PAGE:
old, silvery Factory onWest 47th Street,” he recalls, “[Gerard] Malanga came
up to me and asked, ‘When are you going to write something about us?’”
Already fascinated by Warhol’s persona, Wilcock went to work, interviewing
the artist’s closest associates, supporters and superstars. Among these were
Malanga, Naomi Levine, Taylor Mead and Ultra Violet, all of whom had been
in the earliest films; scriptwriter Ronnie Tavel, and photographer Gretchen
Berg; art dealers Sam Green, Ivan Karp, Eleanor Ward and Leo Castelli, and
the Metropolitan Museum of Art’s Henry Geldzahler; the poets Charles Henri
Ford and Taylor Mead, and the artist Marisol; and the musicians Lou Reed and Nico. Paul Morrisey supplied the title: The Autobiography and Sex Life of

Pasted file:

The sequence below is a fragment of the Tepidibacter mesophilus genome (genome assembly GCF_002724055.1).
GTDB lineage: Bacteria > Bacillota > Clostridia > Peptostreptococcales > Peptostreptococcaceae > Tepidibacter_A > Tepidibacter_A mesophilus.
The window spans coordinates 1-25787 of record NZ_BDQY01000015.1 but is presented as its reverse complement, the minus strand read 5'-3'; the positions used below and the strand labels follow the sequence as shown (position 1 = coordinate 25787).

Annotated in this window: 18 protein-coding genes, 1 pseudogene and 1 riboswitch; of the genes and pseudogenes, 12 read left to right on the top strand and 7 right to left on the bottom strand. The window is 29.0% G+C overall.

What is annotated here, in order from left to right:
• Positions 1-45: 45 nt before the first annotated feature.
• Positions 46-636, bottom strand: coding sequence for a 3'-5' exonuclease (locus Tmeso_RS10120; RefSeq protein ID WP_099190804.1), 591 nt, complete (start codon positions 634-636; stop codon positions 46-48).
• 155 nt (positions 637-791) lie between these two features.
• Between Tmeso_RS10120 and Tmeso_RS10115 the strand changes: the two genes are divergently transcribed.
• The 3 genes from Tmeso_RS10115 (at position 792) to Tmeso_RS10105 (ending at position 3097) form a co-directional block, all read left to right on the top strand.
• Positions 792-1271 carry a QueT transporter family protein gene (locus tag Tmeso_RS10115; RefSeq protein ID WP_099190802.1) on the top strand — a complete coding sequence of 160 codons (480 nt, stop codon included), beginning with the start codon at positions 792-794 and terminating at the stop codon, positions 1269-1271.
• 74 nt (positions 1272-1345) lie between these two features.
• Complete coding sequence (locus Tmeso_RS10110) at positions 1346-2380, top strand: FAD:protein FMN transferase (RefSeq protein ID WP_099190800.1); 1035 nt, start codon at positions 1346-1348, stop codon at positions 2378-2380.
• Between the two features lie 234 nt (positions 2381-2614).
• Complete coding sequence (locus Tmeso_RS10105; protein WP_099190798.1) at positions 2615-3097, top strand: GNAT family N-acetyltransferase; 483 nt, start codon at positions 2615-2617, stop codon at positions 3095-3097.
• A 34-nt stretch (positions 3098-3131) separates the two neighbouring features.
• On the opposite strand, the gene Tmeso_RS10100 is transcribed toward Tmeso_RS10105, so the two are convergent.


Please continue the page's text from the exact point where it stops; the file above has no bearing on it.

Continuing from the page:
AndyWarhol was the first oral biography of the artist. First published in 1971,
and pitched against the colorful backdrop of the 1960s, it assembles a prismatic
portrait of one of modern art’s least knowable artists during the early
years of his fame. The Autobiography and Sex Life is likely the most revealing
portrait of Warhol, being composite instead of singular; each of its interviewees
offers a piece of the puzzle that was Andy Warhol. This new edition
corrects the many errors of the first, and is beautifully designed in a bright,
Warholian palette with numerous illustrations.
The British-born writer John Wilcock co-founded The Village Voice in 1955,
and went on to edit seminal publications such as The East Village Other, Los
Angeles Free Press, Other Scenes and (in 1970) Interview, with Andy Warhol.